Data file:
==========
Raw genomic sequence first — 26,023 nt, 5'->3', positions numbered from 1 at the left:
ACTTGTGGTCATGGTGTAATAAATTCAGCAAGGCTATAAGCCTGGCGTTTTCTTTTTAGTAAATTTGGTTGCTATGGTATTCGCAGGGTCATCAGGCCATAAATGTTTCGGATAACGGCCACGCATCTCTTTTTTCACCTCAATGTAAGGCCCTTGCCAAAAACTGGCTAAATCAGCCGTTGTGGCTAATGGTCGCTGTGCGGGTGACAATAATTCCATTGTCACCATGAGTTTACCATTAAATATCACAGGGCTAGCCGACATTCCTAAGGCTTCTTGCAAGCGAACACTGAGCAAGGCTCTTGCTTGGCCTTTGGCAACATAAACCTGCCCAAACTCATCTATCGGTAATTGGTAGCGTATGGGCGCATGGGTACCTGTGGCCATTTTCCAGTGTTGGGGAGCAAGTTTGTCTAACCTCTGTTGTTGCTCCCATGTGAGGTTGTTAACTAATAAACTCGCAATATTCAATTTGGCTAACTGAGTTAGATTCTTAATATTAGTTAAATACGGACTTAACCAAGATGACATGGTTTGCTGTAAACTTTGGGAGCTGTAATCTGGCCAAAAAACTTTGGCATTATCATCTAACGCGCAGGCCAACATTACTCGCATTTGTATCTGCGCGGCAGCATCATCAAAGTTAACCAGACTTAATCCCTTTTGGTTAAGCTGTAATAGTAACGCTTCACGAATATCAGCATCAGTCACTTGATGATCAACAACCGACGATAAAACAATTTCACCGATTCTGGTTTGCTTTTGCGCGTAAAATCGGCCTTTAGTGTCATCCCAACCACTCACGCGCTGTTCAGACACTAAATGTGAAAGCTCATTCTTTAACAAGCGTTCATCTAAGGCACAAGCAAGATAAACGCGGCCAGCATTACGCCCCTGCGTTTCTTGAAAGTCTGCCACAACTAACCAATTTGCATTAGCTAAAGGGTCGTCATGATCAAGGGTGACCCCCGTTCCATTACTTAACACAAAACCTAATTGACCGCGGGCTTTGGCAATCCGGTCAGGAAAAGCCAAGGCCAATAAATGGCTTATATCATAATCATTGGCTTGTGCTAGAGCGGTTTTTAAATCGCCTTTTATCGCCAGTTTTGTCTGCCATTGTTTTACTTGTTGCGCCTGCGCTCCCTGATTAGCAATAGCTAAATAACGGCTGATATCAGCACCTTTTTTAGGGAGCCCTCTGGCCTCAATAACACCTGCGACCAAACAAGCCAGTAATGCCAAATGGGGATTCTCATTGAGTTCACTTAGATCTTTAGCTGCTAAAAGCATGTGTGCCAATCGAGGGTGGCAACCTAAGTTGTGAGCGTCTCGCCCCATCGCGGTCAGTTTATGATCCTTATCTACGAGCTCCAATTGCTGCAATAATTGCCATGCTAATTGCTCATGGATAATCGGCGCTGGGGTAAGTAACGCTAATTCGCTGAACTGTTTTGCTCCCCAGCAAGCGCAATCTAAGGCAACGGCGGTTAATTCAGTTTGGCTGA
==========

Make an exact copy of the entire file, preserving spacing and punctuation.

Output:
Raw genomic sequence first — 26,023 nt, 5'->3', positions numbered from 1 at the left:
ACTTGTGGTCATGGTGTAATAAATTCAGCAAGGCTATAAGCCTGGCGTTTTCTTTTTAGTAAATTTGGTTGCTATGGTATTCGCAGGGTCATCAGGCCATAAATGTTTCGGATAACGGCCACGCATCTCTTTTTTCACCTCAATGTAAGGCCCTTGCCAAAAACTGGCTAAATCAGCCGTTGTGGCTAATGGTCGCTGTGCGGGTGACAATAATTCCATTGTCACCATGAGTTTACCATTAAATATCACAGGGCTAGCCGACATTCCTAAGGCTTCTTGCAAGCGAACACTGAGCAAGGCTCTTGCTTGGCCTTTGGCAACATAAACCTGCCCAAACTCATCTATCGGTAATTGGTAGCGTATGGGCGCATGGGTACCTGTGGCCATTTTCCAGTGTTGGGGAGCAAGTTTGTCTAACCTCTGTTGTTGCTCCCATGTGAGGTTGTTAACTAATAAACTCGCAATATTCAATTTGGCTAACTGAGTTAGATTCTTAATATTAGTTAAATACGGACTTAACCAAGATGACATGGTTTGCTGTAAACTTTGGGAGCTGTAATCTGGCCAAAAAACTTTGGCATTATCATCTAACGCGCAGGCCAACATTACTCGCATTTGTATCTGCGCGGCAGCATCATCAAAGTTAACCAGACTTAATCCCTTTTGGTTAAGCTGTAATAGTAACGCTTCACGAATATCAGCATCAGTCACTTGATGATCAACAACCGACGATAAAACAATTTCACCGATTCTGGTTTGCTTTTGCGCGTAAAATCGGCCTTTAGTGTCATCCCAACCACTCACGCGCTGTTCAGACACTAAATGTGAAAGCTCATTCTTTAACAAGCGTTCATCTAAGGCACAAGCAAGATAAACGCGGCCAGCATTACGCCCCTGCGTTTCTTGAAAGTCTGCCACAACTAACCAATTTGCATTAGCTAAAGGGTCGTCATGATCAAGGGTGACCCCCGTTCCATTACTTAACACAAAACCTAATTGACCGCGGGCTTTGGCAATCCGGTCAGGAAAAGCCAAGGCCAATAAATGGCTTATATCATAATCATTGGCTTGTGCTAGAGCGGTTTTTAAATCGCCTTTTATCGCCAGTTTTGTCTGCCATTGTTTTACTTGTTGCGCCTGCGCTCCCTGATTAGCAATAGCTAAATAACGGCTGATATCAGCACCTTTTTTAGGGAGCCCTCTGGCCTCAATAACACCTGCGACCAAACAAGCCAGTAATGCCAAATGGGGATTCTCATTGAGTTCACTTAGATCTTTAGCTGCTAAAAGCATGTGTGCCAATCGAGGGTGGCAACCTAAGTTGTGAGCGTCTCGCCCCATCGCGGTCAGTTTATGATCCTTATCTACGAGCTCCAATTGCTGCAATAATTGCCATGCTAATTGCTCATGGATAATCGGCGCTGGGGTAAGTAACGCTAATTCGCTGAACTGTTTTGCTCCCCAGCAAGCGCAATCTAAGGCAACGGCGGTTAATTCAGTTTGGCTGA